A question from a reader of this blog ...
My question is: I have recently purchased a Legare 47 and need to know if it is only possible to make a selvedge "cast-on" at top of sock in 1 x 1 rib, or can it be done with 3 x 1 or others? For me it has only worked using the 72 cylinder and doing 1 x 1 rib. Won't work with 54 cylinder. Any ideas?
Thanks for asking ... it's nice to do a sock machine post, as I was recently knitting on mine and even playing with selvedges. I'm going to assume you have a 72-slot cylinder, a 54-slot cylinder, and a 36-slot ribber. This gives you a few options...
First one ... if you want to do a 3/1 top edge, you could put a needle in every cylinder slot, without the ribber on yet, and use an e-wrap to make a selvedge. You wrap every needle from where you would start to knit with an "e" of the yarn you plan to knit with (pull along tail through so you can get all the way around with it), counterclockwise around the cylinder, in the same order the needles will knit. Then, knit one row. This makes a selvedge that won't unravel. At this point you can put the ribber in and transfer stitches from cylinder needles (removing them!!) and onto ribber needles as you like.
I admit, this selvedge is fiddly -- the number of times I have dropped a stitch in that first ribber row, I hesitate to count. I've been very pleased in the reliability of my NZAK to not drop ribber stitches, so I can use this selvedge when I want to. It has the virtue of working no matter what ribbing I want -- 3/1, 2/1, 1/1, or mock rib.
Second one ... a mock rib hemmed selvedge. For this, you leave out every n-th needle. For a 3/1 mock rib, it's every 4th needle. And, you just start knitting with your real yarn once you have your waste yarn knitting cleanly. Once you have 10-40 rows (how many defines the depth of your hemmed top), you pick up the first knit row's stitches and put them around the needles with the current row, so the first row is knit into the next round of knitting.
Third one ... there's a great selvedge you can do with a 36-slot ribber and 54-slot cylinder. If you use only every other slot in the ribber, you can set up for a 2/1 ribbing. Once this knits cleanly with the waste yarn, attach your sock yarn and continue like so:
- Knit one row with the sock yarn.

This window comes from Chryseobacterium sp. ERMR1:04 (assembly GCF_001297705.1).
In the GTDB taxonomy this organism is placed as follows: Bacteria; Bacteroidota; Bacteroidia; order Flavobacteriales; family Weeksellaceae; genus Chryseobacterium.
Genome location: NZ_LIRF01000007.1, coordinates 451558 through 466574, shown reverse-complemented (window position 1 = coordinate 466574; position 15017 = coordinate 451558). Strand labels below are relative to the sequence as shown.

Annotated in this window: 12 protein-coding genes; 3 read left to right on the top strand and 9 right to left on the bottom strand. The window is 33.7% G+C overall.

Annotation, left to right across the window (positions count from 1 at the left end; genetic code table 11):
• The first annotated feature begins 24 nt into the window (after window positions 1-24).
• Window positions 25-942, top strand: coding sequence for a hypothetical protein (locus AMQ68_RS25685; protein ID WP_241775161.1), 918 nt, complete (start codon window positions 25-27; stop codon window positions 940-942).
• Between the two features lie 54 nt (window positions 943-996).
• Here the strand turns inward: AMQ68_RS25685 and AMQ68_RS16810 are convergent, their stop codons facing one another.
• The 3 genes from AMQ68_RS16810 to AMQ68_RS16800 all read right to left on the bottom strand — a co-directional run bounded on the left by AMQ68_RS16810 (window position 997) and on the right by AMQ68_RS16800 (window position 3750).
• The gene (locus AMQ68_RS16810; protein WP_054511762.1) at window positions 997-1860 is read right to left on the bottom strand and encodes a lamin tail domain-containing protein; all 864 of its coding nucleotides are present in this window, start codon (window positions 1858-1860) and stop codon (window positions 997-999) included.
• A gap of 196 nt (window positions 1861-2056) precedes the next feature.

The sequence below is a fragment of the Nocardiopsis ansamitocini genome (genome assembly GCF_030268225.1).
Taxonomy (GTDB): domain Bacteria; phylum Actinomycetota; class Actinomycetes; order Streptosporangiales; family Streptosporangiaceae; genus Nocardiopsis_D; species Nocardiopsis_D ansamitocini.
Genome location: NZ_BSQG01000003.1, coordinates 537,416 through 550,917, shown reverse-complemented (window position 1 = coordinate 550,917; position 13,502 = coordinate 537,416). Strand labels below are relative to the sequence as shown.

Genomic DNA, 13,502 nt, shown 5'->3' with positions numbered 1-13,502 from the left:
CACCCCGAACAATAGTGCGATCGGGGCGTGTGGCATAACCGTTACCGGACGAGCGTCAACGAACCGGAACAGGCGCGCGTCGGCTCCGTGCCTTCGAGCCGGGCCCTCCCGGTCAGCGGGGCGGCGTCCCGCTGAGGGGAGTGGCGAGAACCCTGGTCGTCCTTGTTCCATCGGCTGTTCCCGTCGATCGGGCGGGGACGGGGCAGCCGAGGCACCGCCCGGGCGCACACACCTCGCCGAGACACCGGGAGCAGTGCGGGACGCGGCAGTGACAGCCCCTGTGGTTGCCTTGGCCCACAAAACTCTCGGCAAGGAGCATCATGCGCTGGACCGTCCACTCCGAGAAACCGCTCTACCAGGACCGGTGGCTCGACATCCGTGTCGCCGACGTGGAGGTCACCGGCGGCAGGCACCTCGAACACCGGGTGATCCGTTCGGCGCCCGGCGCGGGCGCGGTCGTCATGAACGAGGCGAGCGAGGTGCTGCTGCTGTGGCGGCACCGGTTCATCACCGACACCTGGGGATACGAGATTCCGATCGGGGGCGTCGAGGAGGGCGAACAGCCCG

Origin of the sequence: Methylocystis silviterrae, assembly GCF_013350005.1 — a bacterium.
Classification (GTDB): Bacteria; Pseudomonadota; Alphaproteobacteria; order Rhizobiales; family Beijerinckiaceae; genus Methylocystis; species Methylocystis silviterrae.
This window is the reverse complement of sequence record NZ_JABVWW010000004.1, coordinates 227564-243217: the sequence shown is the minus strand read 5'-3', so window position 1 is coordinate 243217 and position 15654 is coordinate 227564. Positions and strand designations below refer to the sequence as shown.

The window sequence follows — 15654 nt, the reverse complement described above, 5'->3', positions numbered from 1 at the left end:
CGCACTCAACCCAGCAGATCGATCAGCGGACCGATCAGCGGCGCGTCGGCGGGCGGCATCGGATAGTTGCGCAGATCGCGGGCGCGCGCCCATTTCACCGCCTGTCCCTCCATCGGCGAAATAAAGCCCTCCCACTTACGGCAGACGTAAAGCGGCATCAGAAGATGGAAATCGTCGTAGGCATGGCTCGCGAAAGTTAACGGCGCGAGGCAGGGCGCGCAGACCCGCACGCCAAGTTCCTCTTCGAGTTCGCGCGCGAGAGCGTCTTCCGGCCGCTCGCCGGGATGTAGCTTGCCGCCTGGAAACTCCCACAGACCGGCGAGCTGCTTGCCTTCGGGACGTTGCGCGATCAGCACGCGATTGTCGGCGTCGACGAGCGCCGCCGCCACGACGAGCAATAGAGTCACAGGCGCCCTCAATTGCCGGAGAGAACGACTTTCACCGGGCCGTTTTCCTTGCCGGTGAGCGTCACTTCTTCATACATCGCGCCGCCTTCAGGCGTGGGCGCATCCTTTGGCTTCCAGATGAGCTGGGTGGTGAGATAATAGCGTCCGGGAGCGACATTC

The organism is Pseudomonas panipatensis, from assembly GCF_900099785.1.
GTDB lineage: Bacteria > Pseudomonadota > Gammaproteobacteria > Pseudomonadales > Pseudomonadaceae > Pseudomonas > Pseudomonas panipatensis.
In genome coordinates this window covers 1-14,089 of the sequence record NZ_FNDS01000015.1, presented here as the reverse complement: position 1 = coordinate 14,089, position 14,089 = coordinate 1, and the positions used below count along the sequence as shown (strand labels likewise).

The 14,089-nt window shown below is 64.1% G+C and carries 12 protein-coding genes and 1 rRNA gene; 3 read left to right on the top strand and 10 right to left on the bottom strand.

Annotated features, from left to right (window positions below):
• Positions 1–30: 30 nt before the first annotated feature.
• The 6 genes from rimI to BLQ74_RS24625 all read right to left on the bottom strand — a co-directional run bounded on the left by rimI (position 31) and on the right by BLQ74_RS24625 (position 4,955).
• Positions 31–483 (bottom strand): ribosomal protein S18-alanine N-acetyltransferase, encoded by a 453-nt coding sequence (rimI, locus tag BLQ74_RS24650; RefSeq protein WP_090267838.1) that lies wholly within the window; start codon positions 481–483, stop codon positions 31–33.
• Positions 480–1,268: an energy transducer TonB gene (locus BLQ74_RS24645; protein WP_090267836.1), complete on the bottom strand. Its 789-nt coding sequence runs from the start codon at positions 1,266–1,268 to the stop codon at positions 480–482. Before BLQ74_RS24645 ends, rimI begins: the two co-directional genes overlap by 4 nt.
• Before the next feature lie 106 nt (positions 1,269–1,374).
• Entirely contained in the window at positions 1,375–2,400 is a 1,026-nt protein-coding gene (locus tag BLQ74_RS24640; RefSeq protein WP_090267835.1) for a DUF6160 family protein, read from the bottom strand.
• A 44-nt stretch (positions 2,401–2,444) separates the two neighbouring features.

- Lift the first cylinder needle of each pair all the way around (well, as around as you can ... just be sure to continue with this step as you start the next one...).
- Knit two complete rows with that first-of-each-pair needle not knitting. Yes, this puts a bar of yarn in front of it each time.
- Now lower the out-of-work needles, carefully, so their latches are open and above the bars, and knit the next round.
You mentioned the 1/1 ribbing; you could, if you want a 3/1 sock on the 72, use 1/1 ribbing just for 3-4 rows and then convert over to 3/1 ribbing for the rest of the leg.
There have been other selvedges I've played with -- e-wrap on cylinder needles, then starting ribbing needles by picking up the bar from the row below (not easy!); and a variety of sewn selvedges after taking the sock off the machine -- but I'm going to guess you're looking for a cranked selvedge, not a hand-done selvedge. So go ahead, experiment -- try out a variety of selvedges, knit short tubes, and see if they hold or let stitches run.
I've been happiest with 1/1, 2/1, and mock rib hemmed-top socks, all of them pretty deep -- I'll do 25 rows of ribbing, and 40 rows before hanging the hem of a mock rib. I used to only do 5-10 rows, but it doesn't make a deep enough ribbing to hold the sock up well. 3/1 topped socks haven't stayed up that well for me, so I don't tend to use it at the top edge of a sock.
The socks up at the top have a 1/1 top, 3/1 leg and foot; they are tiny ... knit on my NZAK's compound cylinder :-).
© May 27, 2010 by Ask The Bellwether, posted at http://askthebellwether.com/blog